"Grazing in the Grass" by The Friends of Distinction
"Grazing in the Grass" began as an instrumental record by trumpeter Hugh Masekela in 1968. The Friends of Distinction frontman Harry Elston was inspired to record his own version with his band, but the song needed lyrics, so he wrote them himself. Soon enough, "Grazing in the Grass" became the group's first and biggest hit, peaking at No. 3 on the Billboard Hot 100 in June 1969.
"Suspicious Minds" by Elvis Presley
"Suspicious Minds" was first written and recorded by Mark James in 1968. However, after James' version failed to chart, Elvis Presley released his own cover, which became an undeniable hit. As Rolling Stone notes, the song has since become incredibly popular to cover, with Waylon Jennings and Jessi Colter, Billie Jo Spears, Dwight Yoakam, and thousands upon thousands of karaoke singers doing their own renditions.
"Proud Mary" by Creedence Clearwater Revival
Released as a single from Creedence Clearwater Revival's second album, Bayou Country, "Proud Mary" was an instant hit, reaching No. 3 on the Billboard Hot 100 in March 1969. It was also later famously covered by Ike & Tina Turner in 1971.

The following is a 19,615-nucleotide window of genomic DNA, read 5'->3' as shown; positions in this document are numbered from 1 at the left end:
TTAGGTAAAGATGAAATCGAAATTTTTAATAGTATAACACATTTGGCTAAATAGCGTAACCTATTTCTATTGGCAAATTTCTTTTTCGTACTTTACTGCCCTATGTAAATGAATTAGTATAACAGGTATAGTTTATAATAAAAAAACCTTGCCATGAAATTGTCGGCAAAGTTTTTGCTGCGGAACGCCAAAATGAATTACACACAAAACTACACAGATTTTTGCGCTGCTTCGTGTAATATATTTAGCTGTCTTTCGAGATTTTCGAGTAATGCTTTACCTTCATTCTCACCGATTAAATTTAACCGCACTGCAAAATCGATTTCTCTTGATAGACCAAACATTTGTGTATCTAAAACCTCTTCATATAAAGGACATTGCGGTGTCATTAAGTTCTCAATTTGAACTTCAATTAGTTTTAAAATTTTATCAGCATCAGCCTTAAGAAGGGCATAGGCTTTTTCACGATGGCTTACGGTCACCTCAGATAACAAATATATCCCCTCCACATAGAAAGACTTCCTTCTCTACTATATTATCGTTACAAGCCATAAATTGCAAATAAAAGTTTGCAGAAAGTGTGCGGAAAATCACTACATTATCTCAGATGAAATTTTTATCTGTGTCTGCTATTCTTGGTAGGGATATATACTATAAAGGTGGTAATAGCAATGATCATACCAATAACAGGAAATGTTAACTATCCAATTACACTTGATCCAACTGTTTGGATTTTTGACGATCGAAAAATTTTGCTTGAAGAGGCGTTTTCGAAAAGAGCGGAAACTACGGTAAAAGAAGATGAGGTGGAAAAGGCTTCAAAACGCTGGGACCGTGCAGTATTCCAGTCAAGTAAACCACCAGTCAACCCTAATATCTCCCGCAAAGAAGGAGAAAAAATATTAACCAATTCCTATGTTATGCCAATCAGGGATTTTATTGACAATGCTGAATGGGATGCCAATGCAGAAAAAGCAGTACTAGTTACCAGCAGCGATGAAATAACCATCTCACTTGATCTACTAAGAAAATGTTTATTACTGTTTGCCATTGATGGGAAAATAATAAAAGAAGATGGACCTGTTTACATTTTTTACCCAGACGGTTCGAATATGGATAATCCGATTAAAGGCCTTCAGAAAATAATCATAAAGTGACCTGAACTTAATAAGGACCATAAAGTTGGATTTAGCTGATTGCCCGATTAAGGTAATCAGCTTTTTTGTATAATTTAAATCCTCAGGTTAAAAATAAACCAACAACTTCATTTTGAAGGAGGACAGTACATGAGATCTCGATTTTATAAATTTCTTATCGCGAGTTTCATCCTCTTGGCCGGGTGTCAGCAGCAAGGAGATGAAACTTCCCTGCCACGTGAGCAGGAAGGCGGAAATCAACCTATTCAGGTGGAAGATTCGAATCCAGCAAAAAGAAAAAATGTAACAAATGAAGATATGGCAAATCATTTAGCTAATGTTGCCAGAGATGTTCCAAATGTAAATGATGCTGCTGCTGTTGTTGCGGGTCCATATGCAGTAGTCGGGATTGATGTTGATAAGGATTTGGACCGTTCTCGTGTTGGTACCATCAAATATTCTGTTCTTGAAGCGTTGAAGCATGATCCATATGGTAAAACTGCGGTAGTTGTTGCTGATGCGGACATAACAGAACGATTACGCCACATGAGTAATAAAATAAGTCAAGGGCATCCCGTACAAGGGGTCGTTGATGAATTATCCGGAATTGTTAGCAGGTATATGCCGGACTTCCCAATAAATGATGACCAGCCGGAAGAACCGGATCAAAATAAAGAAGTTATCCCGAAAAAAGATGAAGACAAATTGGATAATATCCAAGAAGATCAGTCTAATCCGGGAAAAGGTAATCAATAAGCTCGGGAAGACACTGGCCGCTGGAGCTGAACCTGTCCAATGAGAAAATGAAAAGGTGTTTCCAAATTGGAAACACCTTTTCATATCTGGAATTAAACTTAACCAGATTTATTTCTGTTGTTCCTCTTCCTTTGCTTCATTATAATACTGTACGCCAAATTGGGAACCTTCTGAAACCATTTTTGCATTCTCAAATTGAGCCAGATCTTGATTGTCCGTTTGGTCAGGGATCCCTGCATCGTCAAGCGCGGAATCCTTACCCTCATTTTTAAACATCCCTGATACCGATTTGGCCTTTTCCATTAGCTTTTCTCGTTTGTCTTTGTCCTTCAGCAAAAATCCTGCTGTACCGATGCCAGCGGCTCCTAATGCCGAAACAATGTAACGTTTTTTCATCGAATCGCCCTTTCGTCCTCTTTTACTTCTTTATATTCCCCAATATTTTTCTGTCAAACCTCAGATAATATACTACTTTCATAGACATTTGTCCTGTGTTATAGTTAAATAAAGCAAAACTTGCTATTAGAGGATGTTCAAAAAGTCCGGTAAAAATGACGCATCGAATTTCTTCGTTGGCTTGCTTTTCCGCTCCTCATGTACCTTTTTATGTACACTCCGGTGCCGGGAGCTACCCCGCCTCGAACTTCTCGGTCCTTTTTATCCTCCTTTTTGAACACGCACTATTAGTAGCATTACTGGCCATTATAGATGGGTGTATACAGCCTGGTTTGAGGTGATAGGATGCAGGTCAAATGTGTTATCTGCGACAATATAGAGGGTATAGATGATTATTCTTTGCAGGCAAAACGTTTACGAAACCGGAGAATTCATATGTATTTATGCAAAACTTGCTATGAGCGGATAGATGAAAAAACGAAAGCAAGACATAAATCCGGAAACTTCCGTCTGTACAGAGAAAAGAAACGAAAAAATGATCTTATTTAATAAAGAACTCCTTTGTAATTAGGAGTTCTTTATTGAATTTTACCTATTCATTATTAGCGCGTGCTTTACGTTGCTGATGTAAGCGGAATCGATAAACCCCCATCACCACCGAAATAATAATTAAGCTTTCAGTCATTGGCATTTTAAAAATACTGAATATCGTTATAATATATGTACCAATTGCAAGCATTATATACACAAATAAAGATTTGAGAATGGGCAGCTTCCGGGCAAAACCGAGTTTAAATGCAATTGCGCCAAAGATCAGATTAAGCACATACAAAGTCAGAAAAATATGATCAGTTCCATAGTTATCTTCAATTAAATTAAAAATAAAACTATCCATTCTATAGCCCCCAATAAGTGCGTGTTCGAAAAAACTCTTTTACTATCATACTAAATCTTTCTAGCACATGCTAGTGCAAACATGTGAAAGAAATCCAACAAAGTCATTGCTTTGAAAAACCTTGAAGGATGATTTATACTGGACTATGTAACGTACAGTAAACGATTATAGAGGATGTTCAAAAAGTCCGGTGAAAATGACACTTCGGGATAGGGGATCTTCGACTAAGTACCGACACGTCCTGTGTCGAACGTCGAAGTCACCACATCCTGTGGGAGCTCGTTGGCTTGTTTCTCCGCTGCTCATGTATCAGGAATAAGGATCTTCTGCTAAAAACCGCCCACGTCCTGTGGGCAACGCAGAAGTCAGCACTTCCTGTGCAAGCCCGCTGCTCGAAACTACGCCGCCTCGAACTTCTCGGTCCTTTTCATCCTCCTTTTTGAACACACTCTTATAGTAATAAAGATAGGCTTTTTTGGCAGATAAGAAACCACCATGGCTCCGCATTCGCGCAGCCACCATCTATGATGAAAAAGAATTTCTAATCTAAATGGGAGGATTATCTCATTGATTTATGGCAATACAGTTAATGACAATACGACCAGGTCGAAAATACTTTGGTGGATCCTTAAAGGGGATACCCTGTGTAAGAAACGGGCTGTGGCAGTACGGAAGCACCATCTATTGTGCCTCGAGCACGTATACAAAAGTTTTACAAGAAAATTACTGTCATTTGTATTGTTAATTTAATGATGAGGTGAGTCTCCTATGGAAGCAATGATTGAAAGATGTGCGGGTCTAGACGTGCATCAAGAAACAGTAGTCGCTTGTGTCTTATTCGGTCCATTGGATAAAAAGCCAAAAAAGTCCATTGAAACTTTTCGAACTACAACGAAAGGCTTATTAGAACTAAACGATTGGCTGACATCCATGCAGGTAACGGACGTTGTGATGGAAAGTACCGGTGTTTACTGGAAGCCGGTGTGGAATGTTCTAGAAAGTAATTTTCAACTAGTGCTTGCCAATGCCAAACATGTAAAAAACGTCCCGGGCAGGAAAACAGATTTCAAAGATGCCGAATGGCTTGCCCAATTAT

"What Does It Take (To Win Your Love)" by Jr. Walker & The All Stars
This collaboration by Motown's Johnny Bristol, Harvey Fuqua, and Vernon Bullock was first cut in 1967 before being made available on Jr. Walker & the All Stars' 1969 album, Home Cookin'. Seeing as it had strong sax riffs—thanks to saxophonist Junior Walker—it's no surprise it was later covered by the most notable pop music saxophonist of all time, Kenny G.
"It's Your Thing" by The Isley Brothers
"It's Your Thing" was the first hit The Isley Brothers wrote and produced themselves, following their departure from Berry Gordy's Motown label in late 1968. The song was an instant hit and even won the group a Grammy award in 1970, for Best R&B Vocal Performance by a Duo or Group.
"Sweet Caroline" by Neil Diamond